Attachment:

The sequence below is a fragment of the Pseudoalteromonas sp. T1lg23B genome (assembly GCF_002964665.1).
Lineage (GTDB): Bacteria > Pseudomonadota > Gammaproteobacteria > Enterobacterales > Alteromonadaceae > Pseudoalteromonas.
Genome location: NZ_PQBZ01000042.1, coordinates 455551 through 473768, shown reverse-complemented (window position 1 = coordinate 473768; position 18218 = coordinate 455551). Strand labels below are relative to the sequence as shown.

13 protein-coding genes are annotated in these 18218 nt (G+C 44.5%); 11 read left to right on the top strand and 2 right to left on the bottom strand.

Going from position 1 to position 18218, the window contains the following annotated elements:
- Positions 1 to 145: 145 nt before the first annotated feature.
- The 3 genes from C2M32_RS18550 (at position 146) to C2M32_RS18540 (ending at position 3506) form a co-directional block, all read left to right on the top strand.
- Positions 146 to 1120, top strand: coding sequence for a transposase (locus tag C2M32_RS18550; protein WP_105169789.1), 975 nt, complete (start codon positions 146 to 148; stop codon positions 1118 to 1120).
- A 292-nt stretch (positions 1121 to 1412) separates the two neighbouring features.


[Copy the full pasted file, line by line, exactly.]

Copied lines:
The sequence below is a fragment of the Pseudoalteromonas sp. T1lg23B genome (assembly GCF_002964665.1).
Lineage (GTDB): Bacteria > Pseudomonadota > Gammaproteobacteria > Enterobacterales > Alteromonadaceae > Pseudoalteromonas.
Genome location: NZ_PQBZ01000042.1, coordinates 455551 through 473768, shown reverse-complemented (window position 1 = coordinate 473768; position 18218 = coordinate 455551). Strand labels below are relative to the sequence as shown.

13 protein-coding genes are annotated in these 18218 nt (G+C 44.5%); 11 read left to right on the top strand and 2 right to left on the bottom strand.

Going from position 1 to position 18218, the window contains the following annotated elements:
- Positions 1 to 145: 145 nt before the first annotated feature.
- The 3 genes from C2M32_RS18550 (at position 146) to C2M32_RS18540 (ending at position 3506) form a co-directional block, all read left to right on the top strand.
- Positions 146 to 1120, top strand: coding sequence for a transposase (locus tag C2M32_RS18550; protein WP_105169789.1), 975 nt, complete (start codon positions 146 to 148; stop codon positions 1118 to 1120).
- A 292-nt stretch (positions 1121 to 1412) separates the two neighbouring features.